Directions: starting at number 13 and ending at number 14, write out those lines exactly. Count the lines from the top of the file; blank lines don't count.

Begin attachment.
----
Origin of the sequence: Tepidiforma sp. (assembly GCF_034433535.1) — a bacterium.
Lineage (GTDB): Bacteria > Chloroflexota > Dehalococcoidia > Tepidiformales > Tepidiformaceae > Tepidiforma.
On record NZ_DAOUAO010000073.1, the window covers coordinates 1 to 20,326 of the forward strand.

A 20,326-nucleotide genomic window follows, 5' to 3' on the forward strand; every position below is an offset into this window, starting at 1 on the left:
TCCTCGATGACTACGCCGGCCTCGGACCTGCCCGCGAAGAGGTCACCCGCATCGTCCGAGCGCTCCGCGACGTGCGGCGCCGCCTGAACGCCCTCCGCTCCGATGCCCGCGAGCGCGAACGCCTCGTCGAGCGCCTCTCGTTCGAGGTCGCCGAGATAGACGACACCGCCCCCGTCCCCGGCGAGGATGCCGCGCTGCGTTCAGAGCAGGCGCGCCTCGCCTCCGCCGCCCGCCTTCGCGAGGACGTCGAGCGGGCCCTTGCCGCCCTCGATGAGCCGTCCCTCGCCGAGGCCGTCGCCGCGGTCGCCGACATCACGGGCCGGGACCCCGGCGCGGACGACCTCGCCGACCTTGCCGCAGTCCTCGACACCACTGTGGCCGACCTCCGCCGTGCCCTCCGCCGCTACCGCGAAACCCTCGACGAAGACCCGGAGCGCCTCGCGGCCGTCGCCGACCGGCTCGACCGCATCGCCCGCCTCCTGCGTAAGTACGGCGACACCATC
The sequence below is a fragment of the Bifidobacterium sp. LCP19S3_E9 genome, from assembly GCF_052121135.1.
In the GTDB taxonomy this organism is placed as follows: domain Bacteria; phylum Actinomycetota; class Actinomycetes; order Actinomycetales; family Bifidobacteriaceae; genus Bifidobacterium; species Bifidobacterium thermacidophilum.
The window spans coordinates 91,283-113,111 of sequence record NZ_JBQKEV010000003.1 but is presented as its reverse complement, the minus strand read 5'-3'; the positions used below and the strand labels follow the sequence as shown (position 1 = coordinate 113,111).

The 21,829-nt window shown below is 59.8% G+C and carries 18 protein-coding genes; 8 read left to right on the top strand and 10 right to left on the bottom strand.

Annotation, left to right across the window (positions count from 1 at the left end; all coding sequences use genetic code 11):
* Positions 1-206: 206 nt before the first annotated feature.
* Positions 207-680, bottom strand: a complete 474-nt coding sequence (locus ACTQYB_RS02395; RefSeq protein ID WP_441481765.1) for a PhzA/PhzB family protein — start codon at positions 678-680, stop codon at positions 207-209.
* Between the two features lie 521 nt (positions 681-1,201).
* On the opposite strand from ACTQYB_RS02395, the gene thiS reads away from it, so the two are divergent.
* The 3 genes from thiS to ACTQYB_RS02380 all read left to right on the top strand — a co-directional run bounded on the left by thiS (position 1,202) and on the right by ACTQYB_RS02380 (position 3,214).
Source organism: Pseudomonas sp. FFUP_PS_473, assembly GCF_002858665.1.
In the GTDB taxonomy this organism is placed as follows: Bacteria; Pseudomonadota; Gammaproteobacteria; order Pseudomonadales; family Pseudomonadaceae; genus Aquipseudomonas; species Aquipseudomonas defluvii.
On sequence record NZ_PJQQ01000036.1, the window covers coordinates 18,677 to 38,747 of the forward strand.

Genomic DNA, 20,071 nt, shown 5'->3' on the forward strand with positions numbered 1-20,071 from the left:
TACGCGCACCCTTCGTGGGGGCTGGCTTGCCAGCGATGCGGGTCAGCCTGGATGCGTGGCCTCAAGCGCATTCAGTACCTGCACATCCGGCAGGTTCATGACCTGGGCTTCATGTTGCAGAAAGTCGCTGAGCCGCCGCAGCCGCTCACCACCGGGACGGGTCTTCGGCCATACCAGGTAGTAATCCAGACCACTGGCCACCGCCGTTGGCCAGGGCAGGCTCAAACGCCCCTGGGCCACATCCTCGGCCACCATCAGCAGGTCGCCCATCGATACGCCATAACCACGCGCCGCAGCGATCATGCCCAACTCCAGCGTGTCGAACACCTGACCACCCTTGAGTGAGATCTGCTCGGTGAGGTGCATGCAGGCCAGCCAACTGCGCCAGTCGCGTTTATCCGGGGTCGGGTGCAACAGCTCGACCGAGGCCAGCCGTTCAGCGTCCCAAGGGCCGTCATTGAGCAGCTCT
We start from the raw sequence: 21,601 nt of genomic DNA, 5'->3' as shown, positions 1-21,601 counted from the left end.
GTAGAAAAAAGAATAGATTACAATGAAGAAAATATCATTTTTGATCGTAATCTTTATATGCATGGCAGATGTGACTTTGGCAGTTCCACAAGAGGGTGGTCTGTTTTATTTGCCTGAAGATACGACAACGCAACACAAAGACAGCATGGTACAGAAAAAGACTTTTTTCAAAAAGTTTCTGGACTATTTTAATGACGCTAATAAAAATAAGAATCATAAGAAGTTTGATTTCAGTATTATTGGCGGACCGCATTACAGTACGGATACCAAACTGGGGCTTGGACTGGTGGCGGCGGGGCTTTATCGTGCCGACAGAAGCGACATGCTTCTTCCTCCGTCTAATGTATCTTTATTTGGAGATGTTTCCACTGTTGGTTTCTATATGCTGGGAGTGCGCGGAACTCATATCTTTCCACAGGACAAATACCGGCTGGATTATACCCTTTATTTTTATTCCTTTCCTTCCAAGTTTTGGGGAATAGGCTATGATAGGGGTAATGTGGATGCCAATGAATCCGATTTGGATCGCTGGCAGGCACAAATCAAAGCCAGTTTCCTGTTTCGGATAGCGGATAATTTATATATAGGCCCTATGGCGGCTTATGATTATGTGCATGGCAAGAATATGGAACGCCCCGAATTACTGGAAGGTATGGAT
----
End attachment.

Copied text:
* Between the two features lie 521 nt (positions 681-1,201).
* On the opposite strand from ACTQYB_RS02395, the gene thiS reads away from it, so the two are divergent.